Harbour began his professional acting career on Broadway in 1999. He played one of the farmhands in the revival of the 50s play "The Rainmaker". Woody Harrelson played one of the lead roles in this revival. Also in 1999, Harbour made his television debut, playing a waiter in "Law & Order". It was also around this time that David was institutionalized by his parents following a mental breakdown. In 2018, Harbour revealed that he was diagnosed with bipolar disorder during this time in the psychiatric hospital. He has been taking medication for it and he also mentioned that acting helps him to remain stable too. He talks about how he always felt like an outcast or as too sensitive, but acting allowed him to channel this neurosis into a character. He never has any episodes when he is on a job.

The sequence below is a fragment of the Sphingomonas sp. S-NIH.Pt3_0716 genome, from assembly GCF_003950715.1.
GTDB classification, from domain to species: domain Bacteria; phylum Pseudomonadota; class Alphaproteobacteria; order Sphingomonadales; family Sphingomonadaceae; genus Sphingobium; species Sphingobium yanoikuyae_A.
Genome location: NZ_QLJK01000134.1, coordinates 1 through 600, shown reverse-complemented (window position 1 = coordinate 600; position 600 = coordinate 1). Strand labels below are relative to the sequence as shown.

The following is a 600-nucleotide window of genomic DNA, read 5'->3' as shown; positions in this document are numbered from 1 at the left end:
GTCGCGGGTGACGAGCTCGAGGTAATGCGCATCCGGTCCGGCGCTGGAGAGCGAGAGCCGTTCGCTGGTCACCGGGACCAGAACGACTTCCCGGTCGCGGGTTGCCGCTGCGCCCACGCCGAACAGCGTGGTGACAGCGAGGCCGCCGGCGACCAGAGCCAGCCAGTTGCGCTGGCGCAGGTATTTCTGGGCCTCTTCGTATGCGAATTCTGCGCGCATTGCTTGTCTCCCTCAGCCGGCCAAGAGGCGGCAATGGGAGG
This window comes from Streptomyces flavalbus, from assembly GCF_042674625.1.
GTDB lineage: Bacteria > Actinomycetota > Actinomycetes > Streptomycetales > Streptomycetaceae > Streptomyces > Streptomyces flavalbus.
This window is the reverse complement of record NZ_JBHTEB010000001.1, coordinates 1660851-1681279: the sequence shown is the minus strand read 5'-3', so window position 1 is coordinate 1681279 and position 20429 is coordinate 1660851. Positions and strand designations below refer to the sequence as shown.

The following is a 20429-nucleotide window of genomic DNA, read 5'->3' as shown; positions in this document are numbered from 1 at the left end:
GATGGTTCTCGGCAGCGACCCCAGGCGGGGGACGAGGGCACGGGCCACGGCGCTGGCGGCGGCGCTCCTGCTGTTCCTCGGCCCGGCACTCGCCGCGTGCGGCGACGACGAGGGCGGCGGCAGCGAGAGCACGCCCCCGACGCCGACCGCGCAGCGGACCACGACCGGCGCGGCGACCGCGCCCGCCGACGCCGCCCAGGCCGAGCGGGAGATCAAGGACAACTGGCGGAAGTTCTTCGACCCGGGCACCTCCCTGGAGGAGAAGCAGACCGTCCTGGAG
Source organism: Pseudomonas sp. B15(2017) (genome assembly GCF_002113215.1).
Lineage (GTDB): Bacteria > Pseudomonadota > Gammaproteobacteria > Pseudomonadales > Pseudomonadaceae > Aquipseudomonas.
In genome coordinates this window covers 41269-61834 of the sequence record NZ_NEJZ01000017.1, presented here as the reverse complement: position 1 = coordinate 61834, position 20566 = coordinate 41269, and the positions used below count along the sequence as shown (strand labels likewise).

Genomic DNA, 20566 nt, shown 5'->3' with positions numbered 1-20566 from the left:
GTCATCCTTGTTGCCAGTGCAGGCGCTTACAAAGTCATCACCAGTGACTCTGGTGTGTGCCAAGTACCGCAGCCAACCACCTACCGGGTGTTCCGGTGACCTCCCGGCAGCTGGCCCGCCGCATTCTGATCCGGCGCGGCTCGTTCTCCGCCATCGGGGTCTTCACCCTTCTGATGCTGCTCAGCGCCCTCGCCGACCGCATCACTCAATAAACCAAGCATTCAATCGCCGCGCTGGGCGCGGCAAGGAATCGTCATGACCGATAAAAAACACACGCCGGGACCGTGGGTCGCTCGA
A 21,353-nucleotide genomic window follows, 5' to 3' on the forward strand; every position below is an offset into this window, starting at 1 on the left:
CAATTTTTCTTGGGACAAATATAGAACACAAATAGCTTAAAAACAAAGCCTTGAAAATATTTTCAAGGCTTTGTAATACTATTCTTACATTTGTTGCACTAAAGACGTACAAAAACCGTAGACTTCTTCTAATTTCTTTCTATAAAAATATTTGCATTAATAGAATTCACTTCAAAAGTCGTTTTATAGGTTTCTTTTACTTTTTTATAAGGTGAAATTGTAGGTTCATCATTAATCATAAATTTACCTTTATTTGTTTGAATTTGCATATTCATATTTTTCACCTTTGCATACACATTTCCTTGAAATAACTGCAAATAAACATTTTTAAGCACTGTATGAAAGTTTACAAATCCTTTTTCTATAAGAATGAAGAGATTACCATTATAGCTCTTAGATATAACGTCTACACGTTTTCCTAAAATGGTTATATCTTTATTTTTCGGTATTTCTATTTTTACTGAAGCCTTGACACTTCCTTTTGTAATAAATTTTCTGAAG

In 2002 David returns to television, playing another role in "Law & Order: Special Victims Unit". In the episode called "Dolls" (season 4, episode 7), he plays the role of child molester Terry Jessup. In 2004 Harbour makes his movie debut, with a small supporting role as Robert Kinsey in the biographical movie "Kinsey", with Liam Neeson in the lead role of biologist Alfred Kinsey. In 2005, David lands small roles in: "War of the Worlds" (as dockworker), "Confess" (as FBI agent McAllister) and "Brokeback Mountain" (as Randall Malone). Although his grandfather apparently wasn't very happy with him playing the role of Malone, Harbour mentions he is very proud of being a part of the movie. Also in 2005, he was nominated for a Tony Award for his role as Nick in a production of "Who's afraid of Virgina Woolf?". In the years that followed, Harbour kept on playing (small) roles in movies and TV shows.